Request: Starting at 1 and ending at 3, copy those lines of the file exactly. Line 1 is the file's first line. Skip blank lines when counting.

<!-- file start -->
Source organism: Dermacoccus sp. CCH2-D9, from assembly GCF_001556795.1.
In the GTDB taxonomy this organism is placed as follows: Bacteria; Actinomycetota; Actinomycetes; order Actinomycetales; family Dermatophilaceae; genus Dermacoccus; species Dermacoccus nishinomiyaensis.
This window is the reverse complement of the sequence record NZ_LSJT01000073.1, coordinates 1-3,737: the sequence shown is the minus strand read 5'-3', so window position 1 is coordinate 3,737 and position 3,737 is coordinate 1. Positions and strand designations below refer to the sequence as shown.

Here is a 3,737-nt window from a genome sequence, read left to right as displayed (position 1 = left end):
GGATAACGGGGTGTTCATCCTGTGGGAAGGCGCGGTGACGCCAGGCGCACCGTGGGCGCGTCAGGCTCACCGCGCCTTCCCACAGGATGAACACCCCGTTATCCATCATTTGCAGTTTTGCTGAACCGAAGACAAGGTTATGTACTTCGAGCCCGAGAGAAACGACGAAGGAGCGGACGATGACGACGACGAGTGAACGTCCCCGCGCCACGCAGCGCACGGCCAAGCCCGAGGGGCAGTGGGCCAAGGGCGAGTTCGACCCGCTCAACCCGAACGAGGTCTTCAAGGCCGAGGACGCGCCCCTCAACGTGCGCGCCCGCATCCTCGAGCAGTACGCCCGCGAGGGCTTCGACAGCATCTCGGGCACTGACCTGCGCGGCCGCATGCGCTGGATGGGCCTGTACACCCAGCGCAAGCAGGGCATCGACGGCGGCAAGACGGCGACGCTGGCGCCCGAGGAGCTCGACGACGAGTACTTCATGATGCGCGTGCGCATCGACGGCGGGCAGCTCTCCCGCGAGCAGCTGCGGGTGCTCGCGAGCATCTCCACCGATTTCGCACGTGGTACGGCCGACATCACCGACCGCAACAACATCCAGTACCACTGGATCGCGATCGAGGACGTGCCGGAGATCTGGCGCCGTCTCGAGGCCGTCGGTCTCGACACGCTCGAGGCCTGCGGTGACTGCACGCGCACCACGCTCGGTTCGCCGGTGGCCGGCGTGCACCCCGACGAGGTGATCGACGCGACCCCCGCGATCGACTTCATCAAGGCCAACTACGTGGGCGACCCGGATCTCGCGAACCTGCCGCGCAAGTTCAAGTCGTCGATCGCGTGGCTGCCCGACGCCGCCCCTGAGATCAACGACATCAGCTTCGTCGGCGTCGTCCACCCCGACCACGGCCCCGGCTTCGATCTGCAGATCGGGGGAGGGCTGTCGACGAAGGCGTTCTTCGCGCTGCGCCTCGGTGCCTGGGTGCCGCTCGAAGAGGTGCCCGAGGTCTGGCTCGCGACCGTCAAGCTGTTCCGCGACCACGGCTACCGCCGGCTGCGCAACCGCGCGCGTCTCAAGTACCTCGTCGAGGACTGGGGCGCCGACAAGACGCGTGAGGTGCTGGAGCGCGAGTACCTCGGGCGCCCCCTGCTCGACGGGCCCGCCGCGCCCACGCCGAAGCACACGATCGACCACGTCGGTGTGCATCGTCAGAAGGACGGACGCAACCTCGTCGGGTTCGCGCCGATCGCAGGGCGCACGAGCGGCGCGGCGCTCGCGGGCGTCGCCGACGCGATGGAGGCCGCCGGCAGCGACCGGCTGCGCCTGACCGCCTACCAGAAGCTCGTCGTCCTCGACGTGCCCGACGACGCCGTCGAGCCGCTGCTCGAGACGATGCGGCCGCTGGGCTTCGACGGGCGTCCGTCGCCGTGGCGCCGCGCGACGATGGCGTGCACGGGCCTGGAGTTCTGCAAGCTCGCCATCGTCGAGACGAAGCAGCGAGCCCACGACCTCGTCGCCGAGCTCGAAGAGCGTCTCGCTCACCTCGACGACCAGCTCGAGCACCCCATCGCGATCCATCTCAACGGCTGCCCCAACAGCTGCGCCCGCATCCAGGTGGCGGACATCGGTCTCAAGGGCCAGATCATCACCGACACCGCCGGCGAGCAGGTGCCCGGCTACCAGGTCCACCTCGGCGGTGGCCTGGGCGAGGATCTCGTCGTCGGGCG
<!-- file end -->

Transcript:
Source organism: Dermacoccus sp. CCH2-D9, from assembly GCF_001556795.1.
In the GTDB taxonomy this organism is placed as follows: Bacteria; Actinomycetota; Actinomycetes; order Actinomycetales; family Dermatophilaceae; genus Dermacoccus; species Dermacoccus nishinomiyaensis.
This window is the reverse complement of the sequence record NZ_LSJT01000073.1, coordinates 1-3,737: the sequence shown is the minus strand read 5'-3', so window position 1 is coordinate 3,737 and position 3,737 is coordinate 1. Positions and strand designations below refer to the sequence as shown.